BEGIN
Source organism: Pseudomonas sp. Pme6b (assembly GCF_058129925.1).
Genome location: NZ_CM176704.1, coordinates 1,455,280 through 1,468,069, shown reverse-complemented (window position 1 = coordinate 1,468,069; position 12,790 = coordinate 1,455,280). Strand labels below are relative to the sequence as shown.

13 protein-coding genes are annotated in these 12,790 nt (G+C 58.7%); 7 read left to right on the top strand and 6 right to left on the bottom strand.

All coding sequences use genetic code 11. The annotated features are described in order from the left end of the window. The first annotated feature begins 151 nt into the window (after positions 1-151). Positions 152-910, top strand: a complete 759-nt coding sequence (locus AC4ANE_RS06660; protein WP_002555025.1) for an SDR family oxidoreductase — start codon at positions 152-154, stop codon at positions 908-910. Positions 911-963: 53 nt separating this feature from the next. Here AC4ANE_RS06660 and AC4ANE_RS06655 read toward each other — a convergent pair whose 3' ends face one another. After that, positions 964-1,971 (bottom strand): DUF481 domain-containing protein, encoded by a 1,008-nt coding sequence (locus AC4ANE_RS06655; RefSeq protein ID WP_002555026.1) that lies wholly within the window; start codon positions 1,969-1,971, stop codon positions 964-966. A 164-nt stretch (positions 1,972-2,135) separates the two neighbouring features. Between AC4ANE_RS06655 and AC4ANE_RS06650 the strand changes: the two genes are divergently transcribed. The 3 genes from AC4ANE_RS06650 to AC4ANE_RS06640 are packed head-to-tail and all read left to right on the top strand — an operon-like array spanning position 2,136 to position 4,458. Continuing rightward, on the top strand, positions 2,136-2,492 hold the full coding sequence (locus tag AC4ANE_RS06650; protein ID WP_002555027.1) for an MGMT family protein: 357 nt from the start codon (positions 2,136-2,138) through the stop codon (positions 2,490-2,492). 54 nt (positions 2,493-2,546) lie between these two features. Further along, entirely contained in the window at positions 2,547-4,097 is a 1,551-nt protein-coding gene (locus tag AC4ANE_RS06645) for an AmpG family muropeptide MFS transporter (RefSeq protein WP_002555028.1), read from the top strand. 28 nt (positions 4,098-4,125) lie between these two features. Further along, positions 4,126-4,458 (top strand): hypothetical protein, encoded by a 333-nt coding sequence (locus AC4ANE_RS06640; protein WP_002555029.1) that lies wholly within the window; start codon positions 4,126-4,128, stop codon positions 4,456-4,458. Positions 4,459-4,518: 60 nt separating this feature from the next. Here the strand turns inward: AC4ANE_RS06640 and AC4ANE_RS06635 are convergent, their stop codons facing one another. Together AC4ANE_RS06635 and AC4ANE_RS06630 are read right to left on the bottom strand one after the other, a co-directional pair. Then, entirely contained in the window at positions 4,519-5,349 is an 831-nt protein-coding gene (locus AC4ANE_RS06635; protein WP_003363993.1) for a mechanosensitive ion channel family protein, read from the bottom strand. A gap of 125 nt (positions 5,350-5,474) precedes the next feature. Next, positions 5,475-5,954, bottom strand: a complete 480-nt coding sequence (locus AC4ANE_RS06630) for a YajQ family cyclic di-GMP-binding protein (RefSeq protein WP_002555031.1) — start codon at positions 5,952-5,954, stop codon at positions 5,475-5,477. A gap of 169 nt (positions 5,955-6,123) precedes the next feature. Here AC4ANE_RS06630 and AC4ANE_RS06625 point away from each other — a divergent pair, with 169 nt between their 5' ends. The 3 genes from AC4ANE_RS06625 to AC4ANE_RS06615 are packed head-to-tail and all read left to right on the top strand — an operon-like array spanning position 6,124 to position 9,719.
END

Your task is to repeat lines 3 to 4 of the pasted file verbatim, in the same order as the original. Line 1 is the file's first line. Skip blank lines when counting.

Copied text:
13 protein-coding genes are annotated in these 12,790 nt (G+C 58.7%); 7 read left to right on the top strand and 6 right to left on the bottom strand.

All coding sequences use genetic code 11. The annotated features are described in order from the left end of the window. The first annotated feature begins 151 nt into the window (after positions 1-151). Positions 152-910, top strand: a complete 759-nt coding sequence (locus AC4ANE_RS06660; protein WP_002555025.1) for an SDR family oxidoreductase — start codon at positions 152-154, stop codon at positions 908-910. Positions 911-963: 53 nt separating this feature from the next. Here AC4ANE_RS06660 and AC4ANE_RS06655 read toward each other — a convergent pair whose 3' ends face one another. After that, positions 964-1,971 (bottom strand): DUF481 domain-containing protein, encoded by a 1,008-nt coding sequence (locus AC4ANE_RS06655; RefSeq protein ID WP_002555026.1) that lies wholly within the window; start codon positions 1,969-1,971, stop codon positions 964-966. A 164-nt stretch (positions 1,972-2,135) separates the two neighbouring features. Between AC4ANE_RS06655 and AC4ANE_RS06650 the strand changes: the two genes are divergently transcribed. The 3 genes from AC4ANE_RS06650 to AC4ANE_RS06640 are packed head-to-tail and all read left to right on the top strand — an operon-like array spanning position 2,136 to position 4,458. Continuing rightward, on the top strand, positions 2,136-2,492 hold the full coding sequence (locus tag AC4ANE_RS06650; protein ID WP_002555027.1) for an MGMT family protein: 357 nt from the start codon (positions 2,136-2,138) through the stop codon (positions 2,490-2,492). 54 nt (positions 2,493-2,546) lie between these two features. Further along, entirely contained in the window at positions 2,547-4,097 is a 1,551-nt protein-coding gene (locus tag AC4ANE_RS06645) for an AmpG family muropeptide MFS transporter (RefSeq protein WP_002555028.1), read from the top strand. 28 nt (positions 4,098-4,125) lie between these two features. Further along, positions 4,126-4,458 (top strand): hypothetical protein, encoded by a 333-nt coding sequence (locus AC4ANE_RS06640; protein WP_002555029.1) that lies wholly within the window; start codon positions 4,126-4,128, stop codon positions 4,456-4,458. Positions 4,459-4,518: 60 nt separating this feature from the next. Here the strand turns inward: AC4ANE_RS06640 and AC4ANE_RS06635 are convergent, their stop codons facing one another. Together AC4ANE_RS06635 and AC4ANE_RS06630 are read right to left on the bottom strand one after the other, a co-directional pair. Then, entirely contained in the window at positions 4,519-5,349 is an 831-nt protein-coding gene (locus AC4ANE_RS06635; protein WP_003363993.1) for a mechanosensitive ion channel family protein, read from the bottom strand. A gap of 125 nt (positions 5,350-5,474) precedes the next feature. Next, positions 5,475-5,954, bottom strand: a complete 480-nt coding sequence (locus AC4ANE_RS06630) for a YajQ family cyclic di-GMP-binding protein (RefSeq protein WP_002555031.1) — start codon at positions 5,952-5,954, stop codon at positions 5,475-5,477. A gap of 169 nt (positions 5,955-6,123) precedes the next feature. Here AC4ANE_RS06630 and AC4ANE_RS06625 point away from each other — a divergent pair, with 169 nt between their 5' ends. The 3 genes from AC4ANE_RS06625 to AC4ANE_RS06615 are packed head-to-tail and all read left to right on the top strand — an operon-like array spanning position 6,124 to position 9,719.